Businesses are generating massive amounts of data from a wide variety of sources. Some call data “the new oil” because it’s so valuable. But a giant collection of data merely sitting on a server is useless. To fulfill its potential, it must be processed, organized, managed, and analyzed in useful ways and presented in formats that business leaders can understand. The need for the ability to perform these processes is the crux of today’s big data challenges.
Below we explore more about common challenges in managing data that companies across industries struggle with, as well as how to address them. But first we’ll describe how big data is currently defined, discuss more about the benefits of big data, and examine some of the barriers to taking advantage of those benefits.
The Four Wheels of Big Data
What is meant by big data has changed over the years. Currently, it is defined by four characteristics, also known as the “four Vs” or “four wheels”: volume, velocity, variety, and veracity.
- Volume refers to the amount of data, which is no surprise given its descriptor, “big.” Experts estimate that trillions of gigabytes of data are generated each day.
- Velocity refers to the high speed with which data is generated, shared, and processed. Velocity continues to increase along with the capabilities of electronic infrastructure, such as the internet and 5G.
- Variety refers to the considerable number of sources from which data is derived. It includes companies, individuals, platforms, and more.
- Veracity refers to the truthfulness of data. Volume, velocity, and variety help to ensure companies have plenty of raw information, but if it’s outdated or inaccurate, it can hinder rather than support smart decision-making.
The Benefits of Big Data
Big data properly handled can support company growth in innumerable ways, including those listed here.
Improved customer experience. Today’s consumers expect a high degree of personalization and convenience, also known as a positive customer experience (CX). Companies can use big data to deliver it by gathering and analyzing information about customers’ habits and preferences. Such efforts pay off in higher rates of loyalty and new customers through referrals.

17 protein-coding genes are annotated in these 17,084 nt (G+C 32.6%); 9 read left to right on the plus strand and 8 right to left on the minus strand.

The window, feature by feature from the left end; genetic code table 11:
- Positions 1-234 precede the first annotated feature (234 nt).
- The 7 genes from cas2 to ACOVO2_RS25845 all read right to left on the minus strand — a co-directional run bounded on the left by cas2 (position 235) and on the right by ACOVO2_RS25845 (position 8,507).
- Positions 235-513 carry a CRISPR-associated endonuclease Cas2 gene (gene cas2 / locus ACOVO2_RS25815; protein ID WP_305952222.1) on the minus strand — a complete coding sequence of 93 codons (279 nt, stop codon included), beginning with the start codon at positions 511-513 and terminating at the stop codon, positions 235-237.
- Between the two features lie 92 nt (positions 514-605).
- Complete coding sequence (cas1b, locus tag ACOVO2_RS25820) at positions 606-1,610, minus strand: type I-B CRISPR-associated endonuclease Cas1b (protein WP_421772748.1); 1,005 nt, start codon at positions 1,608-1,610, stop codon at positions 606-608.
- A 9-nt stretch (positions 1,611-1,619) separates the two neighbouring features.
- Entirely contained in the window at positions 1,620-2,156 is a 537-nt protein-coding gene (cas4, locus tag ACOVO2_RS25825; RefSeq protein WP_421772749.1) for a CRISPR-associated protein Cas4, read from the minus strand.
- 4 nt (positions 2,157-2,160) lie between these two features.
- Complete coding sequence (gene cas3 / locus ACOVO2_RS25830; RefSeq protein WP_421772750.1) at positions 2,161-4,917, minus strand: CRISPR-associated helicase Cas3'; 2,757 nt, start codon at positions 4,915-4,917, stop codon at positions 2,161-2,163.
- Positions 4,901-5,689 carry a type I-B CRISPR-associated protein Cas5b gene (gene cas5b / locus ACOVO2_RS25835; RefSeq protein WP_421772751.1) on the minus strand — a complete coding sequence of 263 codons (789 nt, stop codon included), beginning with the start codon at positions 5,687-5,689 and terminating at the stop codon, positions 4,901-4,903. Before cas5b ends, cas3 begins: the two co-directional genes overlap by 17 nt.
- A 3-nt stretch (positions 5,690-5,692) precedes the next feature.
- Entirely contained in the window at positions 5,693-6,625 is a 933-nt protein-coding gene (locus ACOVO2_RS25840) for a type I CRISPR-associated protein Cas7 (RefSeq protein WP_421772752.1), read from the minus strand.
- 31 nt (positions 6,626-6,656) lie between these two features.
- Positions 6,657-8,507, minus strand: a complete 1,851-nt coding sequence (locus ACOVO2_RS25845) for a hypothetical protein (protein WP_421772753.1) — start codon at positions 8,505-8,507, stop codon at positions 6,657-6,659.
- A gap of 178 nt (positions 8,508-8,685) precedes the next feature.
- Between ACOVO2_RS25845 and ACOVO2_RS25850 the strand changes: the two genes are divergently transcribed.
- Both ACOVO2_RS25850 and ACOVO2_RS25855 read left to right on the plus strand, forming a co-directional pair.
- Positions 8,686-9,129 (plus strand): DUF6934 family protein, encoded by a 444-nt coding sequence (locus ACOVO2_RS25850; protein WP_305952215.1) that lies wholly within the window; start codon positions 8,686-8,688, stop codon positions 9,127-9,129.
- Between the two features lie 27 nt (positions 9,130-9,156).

More effective promotional campaigns. Much of the same information that helps companies anticipate and meet customer needs can be used to create highly targeted — and therefore more effective — promotional campaigns. In this way, big data helps businesses reduce wasted efforts and money on promotions that miss the mark and deliver little value and ROI.
Targeted products and services. Properly processed and analyzed, big data can provide clues as to what products and services customers will be most likely to purchase. Such information can drive innovation that will propel companies to the next level of success, whatever that may be based on their unique targets and goals.
Increased efficiency. Big data can be useful not just for outward-facing customer concerns, but also for internal improvements. Companies can collect information about how machines and people are operating and analyze it to find inefficiencies. They can use those insights to increase productivity and reduce expenses.